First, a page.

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Off belay: The BOC is leaving climbers hanging

February 23, 2024

This piece represents the opinion of the author s.

For prospective students interested in attending Bowdoin, our school’s legendary Outing Club (BOC) is often an important draw. These students might visit the BOC’s website to read about its incredible offerings, which include an impressive whitewater program and a multitude of day hikes and longer backpacking trips. Maybe the prospective student is like us, and they really want to rock climb. In that case, they’ll visit the BOC’s website (as of February 22) and read the following:

“The Rock Climbing program at the BOC focuses mainly on introducing students to the climbing opportunities within driving distance from campus. We primarily climb in the White Mountains of New Hampshire and Clifton Crags in Maine, both of which offer world class climbing on a variety of rock types. Trips are typically small, and are tailored to the group’s goals and ability levels. Climbing trips are typically day-long excursions spent top rope climbing and working on our strength, skills, and technique. There are also lots of opportunities to learn the technical skills needed to climb safely, such as anchor building, and top rope site management.”

Unfortunately, we have not found any of this to be true.

When asked about this, staff at the Outing Club have told us that there will not be any BOC-sponsored outdoor climbing trips unless a BOC staff member, not a student, with climbing experience is willing to lead one. They have left no room for students to obtain certifications such as Single Pitch Instructor (SPI), the industry standard for leading outdoor climbing trips, in order to restore the climbing community at Bowdoin. No current staff member of the Outing Club is willing to lead an outdoor climbing trip.

However, Assistant Director Eric Guiang is leaving his role at the Outing Club later this year, and the BOC is planning to hire someone new to fill his position. This means that the BOC has an opportunity to rectify this gap in climbing programming and hire someone willing and excited to spearhead outdoor climbing trips. A new staff member with an SPI certification and enthusiasm for harnessing the passion for climbing on campus would be, in our view, a welcome addition to BOC leadership.

We see two solutions to the current problem of climbing at Bowdoin: Take climbing out of the hands of the BOC and allow us to found a climbing club, or ensure that the next staff member hired by the BOC has climbing experience and a desire to foster and support Bowdoin’s large and growing climbing community.

In a petition last spring, over 60 current students expressed written interest in starting an independent climbing club. Additionally, a number of Bowdoin students created a GroupMe, which currently has 86 members, to connect climbers on campus. There is clearly a large community of students on campus who enjoy climbing.

This is not a new passion for Bowdoin students and our vision is not original. The Outing Club at Bowdoin used to foster a love of climbing; all we want is to restore it. In fact, Lucretia Woodruff, wife of Mike Woodruff (the director of the BOC), used to run the climbing program at Bowdoin. After her retirement, others took on the program until recently.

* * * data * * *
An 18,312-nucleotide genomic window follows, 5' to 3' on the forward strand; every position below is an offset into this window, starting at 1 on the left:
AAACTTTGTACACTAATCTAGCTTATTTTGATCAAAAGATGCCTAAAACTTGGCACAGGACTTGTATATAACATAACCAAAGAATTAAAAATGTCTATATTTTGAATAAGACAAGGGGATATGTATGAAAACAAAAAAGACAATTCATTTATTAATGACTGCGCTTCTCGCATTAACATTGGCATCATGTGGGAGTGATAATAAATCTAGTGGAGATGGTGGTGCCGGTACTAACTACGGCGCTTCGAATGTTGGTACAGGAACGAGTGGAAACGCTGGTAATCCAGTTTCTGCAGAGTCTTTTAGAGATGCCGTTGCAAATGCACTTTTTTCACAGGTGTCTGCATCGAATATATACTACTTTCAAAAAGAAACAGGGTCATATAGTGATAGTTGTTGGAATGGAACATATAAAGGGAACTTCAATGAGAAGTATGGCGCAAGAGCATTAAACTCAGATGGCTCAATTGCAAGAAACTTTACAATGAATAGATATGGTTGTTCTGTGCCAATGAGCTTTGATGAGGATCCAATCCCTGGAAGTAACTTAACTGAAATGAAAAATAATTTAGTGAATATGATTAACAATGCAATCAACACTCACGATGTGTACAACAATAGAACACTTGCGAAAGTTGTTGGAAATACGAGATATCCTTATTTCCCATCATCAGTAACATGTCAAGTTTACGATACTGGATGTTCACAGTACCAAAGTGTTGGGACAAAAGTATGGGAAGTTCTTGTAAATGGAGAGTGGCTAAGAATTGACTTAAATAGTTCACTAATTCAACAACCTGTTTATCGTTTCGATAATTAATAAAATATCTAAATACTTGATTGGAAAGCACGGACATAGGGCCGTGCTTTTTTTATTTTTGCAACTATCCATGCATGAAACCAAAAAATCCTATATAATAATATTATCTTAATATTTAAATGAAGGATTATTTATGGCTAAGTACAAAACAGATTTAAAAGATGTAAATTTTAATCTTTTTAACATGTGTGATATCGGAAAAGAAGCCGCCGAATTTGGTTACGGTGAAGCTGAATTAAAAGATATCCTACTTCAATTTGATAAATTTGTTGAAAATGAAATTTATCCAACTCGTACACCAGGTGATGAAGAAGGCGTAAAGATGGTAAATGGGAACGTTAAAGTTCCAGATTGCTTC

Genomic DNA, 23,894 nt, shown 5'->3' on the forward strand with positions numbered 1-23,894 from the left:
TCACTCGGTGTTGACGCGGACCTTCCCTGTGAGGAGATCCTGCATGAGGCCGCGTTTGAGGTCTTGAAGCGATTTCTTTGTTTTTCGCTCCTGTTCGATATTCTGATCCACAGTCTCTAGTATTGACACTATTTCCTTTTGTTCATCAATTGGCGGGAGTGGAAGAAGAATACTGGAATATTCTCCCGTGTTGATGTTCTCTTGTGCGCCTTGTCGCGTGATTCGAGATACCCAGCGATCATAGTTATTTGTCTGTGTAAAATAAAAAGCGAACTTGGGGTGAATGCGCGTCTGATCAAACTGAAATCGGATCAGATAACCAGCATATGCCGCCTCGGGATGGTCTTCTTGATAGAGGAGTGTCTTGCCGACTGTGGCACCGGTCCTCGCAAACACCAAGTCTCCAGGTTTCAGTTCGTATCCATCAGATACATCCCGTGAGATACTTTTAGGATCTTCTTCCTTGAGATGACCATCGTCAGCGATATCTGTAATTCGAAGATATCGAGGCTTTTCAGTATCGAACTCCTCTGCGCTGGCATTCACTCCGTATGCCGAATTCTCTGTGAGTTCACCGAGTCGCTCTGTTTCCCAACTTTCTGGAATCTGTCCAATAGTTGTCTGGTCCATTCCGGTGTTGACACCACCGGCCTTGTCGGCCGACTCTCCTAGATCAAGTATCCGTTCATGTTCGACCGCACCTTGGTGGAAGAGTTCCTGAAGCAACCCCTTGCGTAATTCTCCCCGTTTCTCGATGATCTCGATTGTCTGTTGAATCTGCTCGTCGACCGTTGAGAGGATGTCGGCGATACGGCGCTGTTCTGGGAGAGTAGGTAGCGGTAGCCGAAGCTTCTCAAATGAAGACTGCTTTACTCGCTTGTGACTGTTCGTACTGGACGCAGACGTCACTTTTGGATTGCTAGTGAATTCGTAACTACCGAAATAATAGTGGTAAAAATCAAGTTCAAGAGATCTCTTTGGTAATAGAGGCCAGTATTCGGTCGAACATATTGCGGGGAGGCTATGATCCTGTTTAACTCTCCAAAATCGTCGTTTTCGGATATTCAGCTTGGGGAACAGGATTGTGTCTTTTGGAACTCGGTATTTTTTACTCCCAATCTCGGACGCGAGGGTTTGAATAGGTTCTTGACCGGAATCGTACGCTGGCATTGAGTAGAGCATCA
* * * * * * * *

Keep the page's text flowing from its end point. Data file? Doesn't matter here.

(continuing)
The biggest barrier to rock climbing is access: The two nearest climbing gyms are both 40 minutes by car, climbing gear and gym memberships are expensive, and the sport relies on techniques and skills that, for beginners, are often accessible only through expensive gym classes. If the College wants to make the sport equitable, there must be an organization, either under the BOC or as an independent club, that arranges transportation, subsidizes admission and equipment costs, and provides skill and technique education by student leaders to encourage and facilitate confidence in novice climbers. Additional changes to the wall in Buck, such as an improved route-setting system, cleaning of holds and improvement of permanent fixed gear are also important and pressing concerns that we would address with the proper funding and attention.

In the same way that the Alpine ski team drives vans to Lost Valley, we want to charter a climbing club that drives vans to Salt Pump Climbing Company and/or Evo Rock and Fitness without needing someone who has completed BOC Leadership Training to drive the van. And in the same vein that the Student Activities Funding Committee covers the cost of fall lessons for students joining the equestrian team or funds the ski team’s tickets, we also want to subsidize the cost of entry for our members. We tried to make this happen last fall, but the Office of Student Activities referred the proposal of a climbing club to the BOC, and the BOC rejected it. The staff members cited safety concerns and the lack of staff with adequate outdoor climbing experience as their reasoning.

The idea of a climbing club isn’t unheard of. As of 2021, Tufts University, Wesleyan University, Williams College, Middlebury College, Colby College and Trinity College all have climbing and/or mountaineering clubs.

Bowdoin should join the ranks of other colleges and universities in supporting students’ passion for indoor and outdoor rock climbing by fostering a community of both experienced and beginner climbers. We have the enthusiasm and expertise—all we need is support from the BOC and/or Student Activities. Don’t leave us hanging!

Ben Johnson is a member of the Class of 2026. Eli Bundy, Fiona Jenkins and Matthew Stein are members of the Class of 2027. 


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